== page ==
How this indicator relates to the child poverty targets:

Children growing up in the 20% most deprived areas tend to have lower attainment than those in the 20% least deprived areas – the ‘attainment gap’. Policies to close the attainment gap could impact on all four child poverty targets if they lead to an improvement in work prospects for current children who are old enough to become parents before 2030.

  • Relative poverty
  • Absolute poverty
  • Low income + material deprivation
  • Persistent poverty

Driver: Availability of affordable and accessible childcare

Indicator 8: Childcare affordability

Percentage of households paying for childcare for a pre-school child aged 2+ that say they find it difficult or very difficult to afford childcare [1]. (Source: Scottish Household Survey)
How this indicator relates to the child poverty targets:

Childcare can be a significant cost for households with children. And a lack of affordable childcare can limit opportunities for paid employment.

  • Relative poverty
  • Absolute poverty
  • Low income + material deprivation
  • Persistent poverty

Indicator 9: Childcare availability in school holidays

Percentage of children’s daycare [2] places that are in settings that operate during the school holidays (Source: Care Inspectorate Data)
How this indicator relates to the child poverty targets:

A lack of childcare availability during the school holidays can limit opportunities for paid employment.

  • Relative poverty
  • Absolute poverty
  • Low income + material deprivation
  • Persistent poverty

Indicator 10: Childcare availability outside school hours

Percentage of children’s daycare places that are in settings that are open before, during and after school hours (Source: Care Inspectorate Data)
How this indicator relates to the child poverty targets:

A lack of childcare availability outside school hours can limit opportunities for paid employment.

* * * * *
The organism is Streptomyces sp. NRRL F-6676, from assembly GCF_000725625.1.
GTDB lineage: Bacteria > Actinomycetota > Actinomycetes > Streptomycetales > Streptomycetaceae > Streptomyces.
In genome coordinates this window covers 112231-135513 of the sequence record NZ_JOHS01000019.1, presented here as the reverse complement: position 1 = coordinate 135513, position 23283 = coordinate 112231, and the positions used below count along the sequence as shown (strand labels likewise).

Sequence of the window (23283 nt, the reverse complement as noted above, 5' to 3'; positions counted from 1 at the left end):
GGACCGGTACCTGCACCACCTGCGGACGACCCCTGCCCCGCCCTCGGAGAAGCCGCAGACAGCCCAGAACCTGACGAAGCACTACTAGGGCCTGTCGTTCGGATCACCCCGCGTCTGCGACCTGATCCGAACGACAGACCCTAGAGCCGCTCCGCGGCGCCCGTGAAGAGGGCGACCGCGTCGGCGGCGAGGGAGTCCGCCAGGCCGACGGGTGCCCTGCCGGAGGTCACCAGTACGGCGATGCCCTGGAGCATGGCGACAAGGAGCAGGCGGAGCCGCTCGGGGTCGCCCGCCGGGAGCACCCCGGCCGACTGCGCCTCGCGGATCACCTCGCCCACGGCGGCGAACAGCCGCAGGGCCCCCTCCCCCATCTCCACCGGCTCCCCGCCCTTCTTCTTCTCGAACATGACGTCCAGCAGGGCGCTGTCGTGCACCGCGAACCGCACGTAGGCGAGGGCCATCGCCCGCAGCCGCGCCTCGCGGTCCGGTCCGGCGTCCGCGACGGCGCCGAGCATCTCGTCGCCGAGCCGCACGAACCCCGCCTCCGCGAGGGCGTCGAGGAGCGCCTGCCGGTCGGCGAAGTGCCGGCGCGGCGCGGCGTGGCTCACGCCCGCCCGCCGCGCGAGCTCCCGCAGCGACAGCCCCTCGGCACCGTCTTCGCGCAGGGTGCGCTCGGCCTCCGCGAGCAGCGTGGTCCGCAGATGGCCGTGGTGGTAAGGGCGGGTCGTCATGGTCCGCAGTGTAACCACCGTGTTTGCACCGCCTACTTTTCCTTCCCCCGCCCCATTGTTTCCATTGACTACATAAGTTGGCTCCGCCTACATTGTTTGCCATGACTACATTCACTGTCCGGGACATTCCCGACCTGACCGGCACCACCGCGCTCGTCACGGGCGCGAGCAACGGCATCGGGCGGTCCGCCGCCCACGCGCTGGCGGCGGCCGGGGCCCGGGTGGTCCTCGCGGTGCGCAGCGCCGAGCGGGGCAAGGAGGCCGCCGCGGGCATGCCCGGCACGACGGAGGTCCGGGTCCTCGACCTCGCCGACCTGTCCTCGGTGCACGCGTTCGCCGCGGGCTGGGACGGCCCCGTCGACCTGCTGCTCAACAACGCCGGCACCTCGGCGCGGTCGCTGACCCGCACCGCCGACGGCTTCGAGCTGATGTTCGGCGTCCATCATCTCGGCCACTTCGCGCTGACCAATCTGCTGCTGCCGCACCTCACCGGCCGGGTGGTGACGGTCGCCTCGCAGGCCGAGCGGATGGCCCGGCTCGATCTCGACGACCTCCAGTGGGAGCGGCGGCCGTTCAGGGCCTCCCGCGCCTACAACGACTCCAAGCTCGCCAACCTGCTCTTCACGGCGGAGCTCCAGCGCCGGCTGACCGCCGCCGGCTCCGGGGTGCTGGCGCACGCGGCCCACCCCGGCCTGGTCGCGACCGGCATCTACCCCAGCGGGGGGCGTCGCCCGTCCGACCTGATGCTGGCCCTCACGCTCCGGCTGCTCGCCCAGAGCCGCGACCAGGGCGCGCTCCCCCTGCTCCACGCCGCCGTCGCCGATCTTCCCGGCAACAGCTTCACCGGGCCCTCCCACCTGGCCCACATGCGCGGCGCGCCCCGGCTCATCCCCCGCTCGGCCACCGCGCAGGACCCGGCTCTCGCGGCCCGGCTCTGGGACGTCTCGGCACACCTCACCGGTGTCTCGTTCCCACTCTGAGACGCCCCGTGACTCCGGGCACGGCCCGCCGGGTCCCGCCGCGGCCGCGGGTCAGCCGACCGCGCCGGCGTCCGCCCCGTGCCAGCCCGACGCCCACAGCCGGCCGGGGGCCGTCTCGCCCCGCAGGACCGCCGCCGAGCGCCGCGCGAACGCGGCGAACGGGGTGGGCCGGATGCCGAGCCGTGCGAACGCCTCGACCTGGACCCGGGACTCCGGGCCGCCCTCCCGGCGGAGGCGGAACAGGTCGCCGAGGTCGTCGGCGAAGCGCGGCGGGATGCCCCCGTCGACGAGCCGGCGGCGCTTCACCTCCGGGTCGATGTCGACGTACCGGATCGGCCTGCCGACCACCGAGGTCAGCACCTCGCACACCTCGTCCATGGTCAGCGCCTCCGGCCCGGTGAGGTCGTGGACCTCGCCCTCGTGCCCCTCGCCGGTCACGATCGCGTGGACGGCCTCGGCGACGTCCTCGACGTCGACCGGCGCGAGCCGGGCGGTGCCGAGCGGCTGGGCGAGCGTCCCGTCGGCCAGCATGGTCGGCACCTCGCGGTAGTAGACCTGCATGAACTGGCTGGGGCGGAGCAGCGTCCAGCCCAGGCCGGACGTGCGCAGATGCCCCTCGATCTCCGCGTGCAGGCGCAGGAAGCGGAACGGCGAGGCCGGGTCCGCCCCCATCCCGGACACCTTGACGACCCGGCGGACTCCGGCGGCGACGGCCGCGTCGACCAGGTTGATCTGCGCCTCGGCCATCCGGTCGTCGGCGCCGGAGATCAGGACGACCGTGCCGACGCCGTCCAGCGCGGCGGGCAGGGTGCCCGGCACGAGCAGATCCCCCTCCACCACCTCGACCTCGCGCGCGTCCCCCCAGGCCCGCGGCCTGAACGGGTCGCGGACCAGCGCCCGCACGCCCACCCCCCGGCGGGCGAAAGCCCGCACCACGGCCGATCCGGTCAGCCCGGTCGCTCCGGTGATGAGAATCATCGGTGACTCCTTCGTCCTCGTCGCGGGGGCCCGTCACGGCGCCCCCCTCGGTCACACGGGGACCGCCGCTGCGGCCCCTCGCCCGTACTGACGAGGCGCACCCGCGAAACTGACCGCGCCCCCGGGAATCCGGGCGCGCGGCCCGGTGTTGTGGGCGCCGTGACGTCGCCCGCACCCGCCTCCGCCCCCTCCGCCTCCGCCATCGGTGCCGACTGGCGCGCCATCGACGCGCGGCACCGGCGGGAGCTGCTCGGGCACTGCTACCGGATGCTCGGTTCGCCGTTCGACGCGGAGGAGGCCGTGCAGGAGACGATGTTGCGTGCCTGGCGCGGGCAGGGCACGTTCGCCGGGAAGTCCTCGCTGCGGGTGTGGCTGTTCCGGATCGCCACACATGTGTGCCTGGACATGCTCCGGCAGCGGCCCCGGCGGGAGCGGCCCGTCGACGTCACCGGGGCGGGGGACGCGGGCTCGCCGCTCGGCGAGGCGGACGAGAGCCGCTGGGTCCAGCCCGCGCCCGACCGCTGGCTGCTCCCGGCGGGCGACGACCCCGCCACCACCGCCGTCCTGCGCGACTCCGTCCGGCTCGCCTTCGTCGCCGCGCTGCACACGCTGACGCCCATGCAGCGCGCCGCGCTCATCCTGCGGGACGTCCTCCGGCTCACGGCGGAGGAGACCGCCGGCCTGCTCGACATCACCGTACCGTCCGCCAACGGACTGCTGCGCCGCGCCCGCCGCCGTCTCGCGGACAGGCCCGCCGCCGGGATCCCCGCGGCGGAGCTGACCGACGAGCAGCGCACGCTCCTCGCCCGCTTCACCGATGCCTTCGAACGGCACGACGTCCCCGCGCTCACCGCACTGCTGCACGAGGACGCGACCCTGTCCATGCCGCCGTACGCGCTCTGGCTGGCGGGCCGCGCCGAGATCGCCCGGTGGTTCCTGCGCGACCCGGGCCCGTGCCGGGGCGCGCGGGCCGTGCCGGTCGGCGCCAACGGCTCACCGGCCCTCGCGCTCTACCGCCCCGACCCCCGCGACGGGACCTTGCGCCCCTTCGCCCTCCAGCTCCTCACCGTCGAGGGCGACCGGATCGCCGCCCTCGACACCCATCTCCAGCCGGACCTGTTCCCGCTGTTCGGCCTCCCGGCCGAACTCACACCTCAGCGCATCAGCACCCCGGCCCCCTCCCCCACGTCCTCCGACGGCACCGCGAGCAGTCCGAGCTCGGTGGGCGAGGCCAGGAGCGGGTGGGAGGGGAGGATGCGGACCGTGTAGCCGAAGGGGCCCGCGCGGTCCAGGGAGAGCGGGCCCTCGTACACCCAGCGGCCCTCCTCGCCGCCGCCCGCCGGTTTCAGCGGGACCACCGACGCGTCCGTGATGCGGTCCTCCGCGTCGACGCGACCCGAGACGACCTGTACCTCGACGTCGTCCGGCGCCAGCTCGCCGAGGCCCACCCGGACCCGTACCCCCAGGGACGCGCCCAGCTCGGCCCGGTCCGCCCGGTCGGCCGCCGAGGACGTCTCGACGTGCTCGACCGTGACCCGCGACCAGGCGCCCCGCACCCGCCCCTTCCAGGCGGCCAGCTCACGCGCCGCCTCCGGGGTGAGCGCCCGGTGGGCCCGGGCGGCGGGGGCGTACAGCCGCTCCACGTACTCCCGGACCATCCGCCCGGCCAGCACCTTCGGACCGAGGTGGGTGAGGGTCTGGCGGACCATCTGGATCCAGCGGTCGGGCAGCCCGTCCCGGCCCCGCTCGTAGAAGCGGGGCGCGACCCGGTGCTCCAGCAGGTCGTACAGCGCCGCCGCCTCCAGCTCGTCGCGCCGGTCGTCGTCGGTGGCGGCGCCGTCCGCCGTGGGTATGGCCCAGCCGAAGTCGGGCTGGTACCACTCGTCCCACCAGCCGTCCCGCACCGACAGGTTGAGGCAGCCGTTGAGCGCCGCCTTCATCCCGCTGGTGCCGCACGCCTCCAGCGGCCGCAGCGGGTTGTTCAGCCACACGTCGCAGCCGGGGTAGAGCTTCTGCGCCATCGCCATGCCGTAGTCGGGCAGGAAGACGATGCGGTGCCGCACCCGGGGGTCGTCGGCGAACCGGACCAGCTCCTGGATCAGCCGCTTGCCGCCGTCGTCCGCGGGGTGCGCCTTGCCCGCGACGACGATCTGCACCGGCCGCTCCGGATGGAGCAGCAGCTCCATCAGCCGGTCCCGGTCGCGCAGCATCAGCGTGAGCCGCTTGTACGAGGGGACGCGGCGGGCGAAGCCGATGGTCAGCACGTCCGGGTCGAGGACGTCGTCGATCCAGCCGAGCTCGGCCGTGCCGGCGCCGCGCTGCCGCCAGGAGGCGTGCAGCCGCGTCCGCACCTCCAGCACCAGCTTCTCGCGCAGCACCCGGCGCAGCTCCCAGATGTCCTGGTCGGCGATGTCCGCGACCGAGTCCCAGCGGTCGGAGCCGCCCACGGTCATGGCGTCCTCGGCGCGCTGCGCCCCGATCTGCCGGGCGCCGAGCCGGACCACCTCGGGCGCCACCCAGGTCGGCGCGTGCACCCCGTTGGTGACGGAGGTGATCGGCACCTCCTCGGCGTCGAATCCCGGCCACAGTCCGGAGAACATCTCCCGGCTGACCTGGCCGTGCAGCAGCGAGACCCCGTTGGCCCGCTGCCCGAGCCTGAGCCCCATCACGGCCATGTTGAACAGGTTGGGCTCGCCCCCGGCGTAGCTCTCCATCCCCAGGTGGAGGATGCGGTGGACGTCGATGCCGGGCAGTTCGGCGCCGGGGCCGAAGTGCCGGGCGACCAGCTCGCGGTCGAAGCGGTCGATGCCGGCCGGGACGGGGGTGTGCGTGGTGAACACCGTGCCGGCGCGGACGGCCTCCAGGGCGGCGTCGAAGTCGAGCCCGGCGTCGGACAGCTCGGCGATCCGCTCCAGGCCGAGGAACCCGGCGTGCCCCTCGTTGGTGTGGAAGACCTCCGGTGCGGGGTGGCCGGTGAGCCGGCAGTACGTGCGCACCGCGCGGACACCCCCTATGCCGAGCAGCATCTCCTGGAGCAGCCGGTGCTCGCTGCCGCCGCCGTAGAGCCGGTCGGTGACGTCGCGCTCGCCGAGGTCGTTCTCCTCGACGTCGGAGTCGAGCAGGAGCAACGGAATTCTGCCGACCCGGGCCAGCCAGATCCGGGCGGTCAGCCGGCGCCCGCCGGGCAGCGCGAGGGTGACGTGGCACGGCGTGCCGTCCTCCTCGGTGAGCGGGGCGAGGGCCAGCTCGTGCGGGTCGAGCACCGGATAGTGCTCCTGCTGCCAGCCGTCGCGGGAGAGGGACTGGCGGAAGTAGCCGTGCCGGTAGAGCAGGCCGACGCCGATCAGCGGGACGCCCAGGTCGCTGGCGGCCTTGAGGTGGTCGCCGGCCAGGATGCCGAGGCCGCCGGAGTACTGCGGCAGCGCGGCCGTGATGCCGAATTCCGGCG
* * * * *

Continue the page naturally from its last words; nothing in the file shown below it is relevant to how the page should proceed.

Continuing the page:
• Relative poverty
  • Absolute poverty
  • Low income + material deprivation
  • Persistent poverty

Driver: Availability of affordable and accessible transport

Indicator 11: Satisfaction with public transport

Percentage of low income households (bottom three income deciles) with children that are very or fairly satisfied with the quality of public transport (Source: Scottish Household Survey) (figures for all households with children are also provided for context)
How this indicator relates to the child poverty targets:

Low income households are much less likely to have access to a car than high income households. Along with affordability, other aspects of public transport, such as limited frequency and timetable constraints, can make it difficult for people without access to a car to co-ordinate work, childcare and other activities, potentially limiting opportunities for paid employment.

  • Relative poverty
  • Absolute poverty
  • Low income + material deprivation
  • Persistent poverty

Driver: Housing costs

Indicator 12: Housing affordability

Percentage of income spent on housing by low income households (bottom three income deciles) with children (Source: Family Resources Survey) (figures for all households with children are also provided for context)
How this indicator relates to the child poverty targets:

Housing costs are often the largest single cost a household will face, particularly for those on low incomes. All four of the child poverty targets are based on the income that households have left after housing costs have been deducted.

  • Relative poverty
  • Absolute poverty
  • Low income + material deprivation
  • Persistent poverty

Driver: Other costs of living

Indicator 13: Fuel affordability

Median ratio of fuel running costs to net household income (after housing costs), low income households (bottom three income deciles) with children (Source: Scottish House Condition Survey) [3]
How this indicator relates to the child poverty targets:

Fuel costs are not deducted from income for the purposes of determining whether a household is in income poverty. They do, however, affect the risk of material deprivation, as families spending a greater percentage of their income on fuel will be less likely to afford essential goods and services.

  • Low income + material deprivation

Indicator 14: Food affordability

Percentage of income spent on food and non-alcoholic drinks by low income households (bottom three income deciles) with children (Source: Living Costs and Food Survey) (figures for all households with children are also provided for context)
How this indicator relates to the child poverty targets:

Food costs are not deducted from income for the purposes of determining whether a household is in income poverty. They do, however, affect the risk of material deprivation, as families spending a greater percentage of their income on food will be less likely to afford essential goods and services.

Driver: Debt

  • Low income + material deprivation

Indicator 15: Unmanageable debt

Percentage of households with children that are in unmanageable debt [4] (Source: Wealth and Assets Survey)